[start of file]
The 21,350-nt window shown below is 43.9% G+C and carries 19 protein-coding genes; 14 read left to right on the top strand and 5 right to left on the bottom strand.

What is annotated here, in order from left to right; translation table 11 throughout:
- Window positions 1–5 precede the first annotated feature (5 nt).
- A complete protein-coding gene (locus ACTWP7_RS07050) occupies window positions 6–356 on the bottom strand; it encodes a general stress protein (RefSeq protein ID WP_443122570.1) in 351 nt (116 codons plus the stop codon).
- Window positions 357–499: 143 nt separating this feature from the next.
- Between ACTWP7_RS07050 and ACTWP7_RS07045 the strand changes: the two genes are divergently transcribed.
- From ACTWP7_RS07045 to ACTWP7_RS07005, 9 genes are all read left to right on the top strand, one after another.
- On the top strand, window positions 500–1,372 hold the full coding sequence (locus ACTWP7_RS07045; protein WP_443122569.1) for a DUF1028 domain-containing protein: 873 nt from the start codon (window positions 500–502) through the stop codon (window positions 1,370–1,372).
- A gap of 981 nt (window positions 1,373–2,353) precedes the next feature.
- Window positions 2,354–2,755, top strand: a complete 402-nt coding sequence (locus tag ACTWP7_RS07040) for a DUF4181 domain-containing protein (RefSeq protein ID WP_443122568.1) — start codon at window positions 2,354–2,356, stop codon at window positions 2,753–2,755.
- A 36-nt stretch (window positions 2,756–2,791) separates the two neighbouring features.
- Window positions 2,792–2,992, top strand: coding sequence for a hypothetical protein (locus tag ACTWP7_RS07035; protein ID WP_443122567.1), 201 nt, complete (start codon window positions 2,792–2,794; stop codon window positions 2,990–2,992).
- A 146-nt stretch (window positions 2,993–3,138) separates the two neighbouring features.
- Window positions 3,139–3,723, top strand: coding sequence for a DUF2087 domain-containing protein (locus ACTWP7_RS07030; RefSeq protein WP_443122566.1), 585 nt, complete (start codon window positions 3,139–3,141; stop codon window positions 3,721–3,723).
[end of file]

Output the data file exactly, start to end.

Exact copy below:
The 21,350-nt window shown below is 43.9% G+C and carries 19 protein-coding genes; 14 read left to right on the top strand and 5 right to left on the bottom strand.

What is annotated here, in order from left to right; translation table 11 throughout:
- Window positions 1–5 precede the first annotated feature (5 nt).
- A complete protein-coding gene (locus ACTWP7_RS07050) occupies window positions 6–356 on the bottom strand; it encodes a general stress protein (RefSeq protein ID WP_443122570.1) in 351 nt (116 codons plus the stop codon).
- Window positions 357–499: 143 nt separating this feature from the next.
- Between ACTWP7_RS07050 and ACTWP7_RS07045 the strand changes: the two genes are divergently transcribed.
- From ACTWP7_RS07045 to ACTWP7_RS07005, 9 genes are all read left to right on the top strand, one after another.
- On the top strand, window positions 500–1,372 hold the full coding sequence (locus ACTWP7_RS07045; protein WP_443122569.1) for a DUF1028 domain-containing protein: 873 nt from the start codon (window positions 500–502) through the stop codon (window positions 1,370–1,372).
- A gap of 981 nt (window positions 1,373–2,353) precedes the next feature.
- Window positions 2,354–2,755, top strand: a complete 402-nt coding sequence (locus tag ACTWP7_RS07040) for a DUF4181 domain-containing protein (RefSeq protein ID WP_443122568.1) — start codon at window positions 2,354–2,356, stop codon at window positions 2,753–2,755.
- A 36-nt stretch (window positions 2,756–2,791) separates the two neighbouring features.
- Window positions 2,792–2,992, top strand: coding sequence for a hypothetical protein (locus tag ACTWP7_RS07035; protein ID WP_443122567.1), 201 nt, complete (start codon window positions 2,792–2,794; stop codon window positions 2,990–2,992).
- A 146-nt stretch (window positions 2,993–3,138) separates the two neighbouring features.
- Window positions 3,139–3,723, top strand: coding sequence for a DUF2087 domain-containing protein (locus ACTWP7_RS07030; RefSeq protein WP_443122566.1), 585 nt, complete (start codon window positions 3,139–3,141; stop codon window positions 3,721–3,723).